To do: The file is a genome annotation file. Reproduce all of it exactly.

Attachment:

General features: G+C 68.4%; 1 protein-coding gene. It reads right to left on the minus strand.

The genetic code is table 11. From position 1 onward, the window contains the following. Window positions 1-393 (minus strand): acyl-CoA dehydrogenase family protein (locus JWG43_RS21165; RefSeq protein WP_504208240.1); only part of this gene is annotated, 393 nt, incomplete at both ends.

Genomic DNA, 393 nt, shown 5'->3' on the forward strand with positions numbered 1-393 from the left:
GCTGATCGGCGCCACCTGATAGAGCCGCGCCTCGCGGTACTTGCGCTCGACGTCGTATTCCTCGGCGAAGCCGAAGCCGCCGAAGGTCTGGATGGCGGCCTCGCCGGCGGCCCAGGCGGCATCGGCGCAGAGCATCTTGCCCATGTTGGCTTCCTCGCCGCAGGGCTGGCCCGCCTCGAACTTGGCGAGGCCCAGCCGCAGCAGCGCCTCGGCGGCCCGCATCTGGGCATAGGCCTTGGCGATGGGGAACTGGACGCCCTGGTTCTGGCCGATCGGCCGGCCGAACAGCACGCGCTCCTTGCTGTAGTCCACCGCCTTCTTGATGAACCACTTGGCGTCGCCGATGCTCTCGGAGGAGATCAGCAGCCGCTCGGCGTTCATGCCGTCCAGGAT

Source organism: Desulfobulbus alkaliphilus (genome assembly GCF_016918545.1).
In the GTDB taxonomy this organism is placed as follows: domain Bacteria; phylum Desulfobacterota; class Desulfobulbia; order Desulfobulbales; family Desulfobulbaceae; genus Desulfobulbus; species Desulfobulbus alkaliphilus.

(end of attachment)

General features: G+C 68.4%; 1 protein-coding gene. It reads right to left on the minus strand.

The genetic code is table 11. From position 1 onward, the window contains the following. Window positions 1-393 (minus strand): acyl-CoA dehydrogenase family protein (locus JWG43_RS21165; RefSeq protein WP_504208240.1); only part of this gene is annotated, 393 nt, incomplete at both ends.

Genomic DNA, 393 nt, shown 5'->3' on the forward strand with positions numbered 1-393 from the left:
GCTGATCGGCGCCACCTGATAGAGCCGCGCCTCGCGGTACTTGCGCTCGACGTCGTATTCCTCGGCGAAGCCGAAGCCGCCGAAGGTCTGGATGGCGGCCTCGCCGGCGGCCCAGGCGGCATCGGCGCAGAGCATCTTGCCCATGTTGGCTTCCTCGCCGCAGGGCTGGCCCGCCTCGAACTTGGCGAGGCCCAGCCGCAGCAGCGCCTCGGCGGCCCGCATCTGGGCATAGGCCTTGGCGATGGGGAACTGGACGCCCTGGTTCTGGCCGATCGGCCGGCCGAACAGCACGCGCTCCTTGCTGTAGTCCACCGCCTTCTTGATGAACCACTTGGCGTCGCCGATGCTCTCGGAGGAGATCAGCAGCCGCTCGGCGTTCATGCCGTCCAGGAT

Source organism: Desulfobulbus alkaliphilus (genome assembly GCF_016918545.1).
In the GTDB taxonomy this organism is placed as follows: domain Bacteria; phylum Desulfobacterota; class Desulfobulbia; order Desulfobulbales; family Desulfobulbaceae; genus Desulfobulbus; species Desulfobulbus alkaliphilus.